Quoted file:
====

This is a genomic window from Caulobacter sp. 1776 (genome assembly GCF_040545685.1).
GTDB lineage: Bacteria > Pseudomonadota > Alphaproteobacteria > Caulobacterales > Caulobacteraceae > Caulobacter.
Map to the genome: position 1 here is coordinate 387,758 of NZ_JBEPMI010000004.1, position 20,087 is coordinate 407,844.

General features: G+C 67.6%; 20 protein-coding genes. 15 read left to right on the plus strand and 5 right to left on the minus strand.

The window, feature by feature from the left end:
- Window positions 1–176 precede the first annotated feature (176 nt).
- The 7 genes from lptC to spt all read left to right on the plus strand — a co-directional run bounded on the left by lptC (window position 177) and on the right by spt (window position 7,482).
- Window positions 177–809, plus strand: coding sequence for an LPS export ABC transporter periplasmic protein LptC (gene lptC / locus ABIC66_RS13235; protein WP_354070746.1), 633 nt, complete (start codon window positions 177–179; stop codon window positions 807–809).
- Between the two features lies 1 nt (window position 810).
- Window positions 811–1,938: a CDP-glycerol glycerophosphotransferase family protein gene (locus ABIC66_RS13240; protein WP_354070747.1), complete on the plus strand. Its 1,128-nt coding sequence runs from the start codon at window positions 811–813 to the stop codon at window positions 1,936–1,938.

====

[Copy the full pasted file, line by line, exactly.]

This is a genomic window from Caulobacter sp. 1776 (genome assembly GCF_040545685.1).
GTDB lineage: Bacteria > Pseudomonadota > Alphaproteobacteria > Caulobacterales > Caulobacteraceae > Caulobacter.
Map to the genome: position 1 here is coordinate 387,758 of NZ_JBEPMI010000004.1, position 20,087 is coordinate 407,844.

General features: G+C 67.6%; 20 protein-coding genes. 15 read left to right on the plus strand and 5 right to left on the minus strand.

The window, feature by feature from the left end:
- Window positions 1–176 precede the first annotated feature (176 nt).
- The 7 genes from lptC to spt all read left to right on the plus strand — a co-directional run bounded on the left by lptC (window position 177) and on the right by spt (window position 7,482).
- Window positions 177–809, plus strand: coding sequence for an LPS export ABC transporter periplasmic protein LptC (gene lptC / locus ABIC66_RS13235; protein WP_354070746.1), 633 nt, complete (start codon window positions 177–179; stop codon window positions 807–809).
- Between the two features lies 1 nt (window position 810).
- Window positions 811–1,938: a CDP-glycerol glycerophosphotransferase family protein gene (locus ABIC66_RS13240; protein WP_354070747.1), complete on the plus strand. Its 1,128-nt coding sequence runs from the start codon at window positions 811–813 to the stop codon at window positions 1,936–1,938.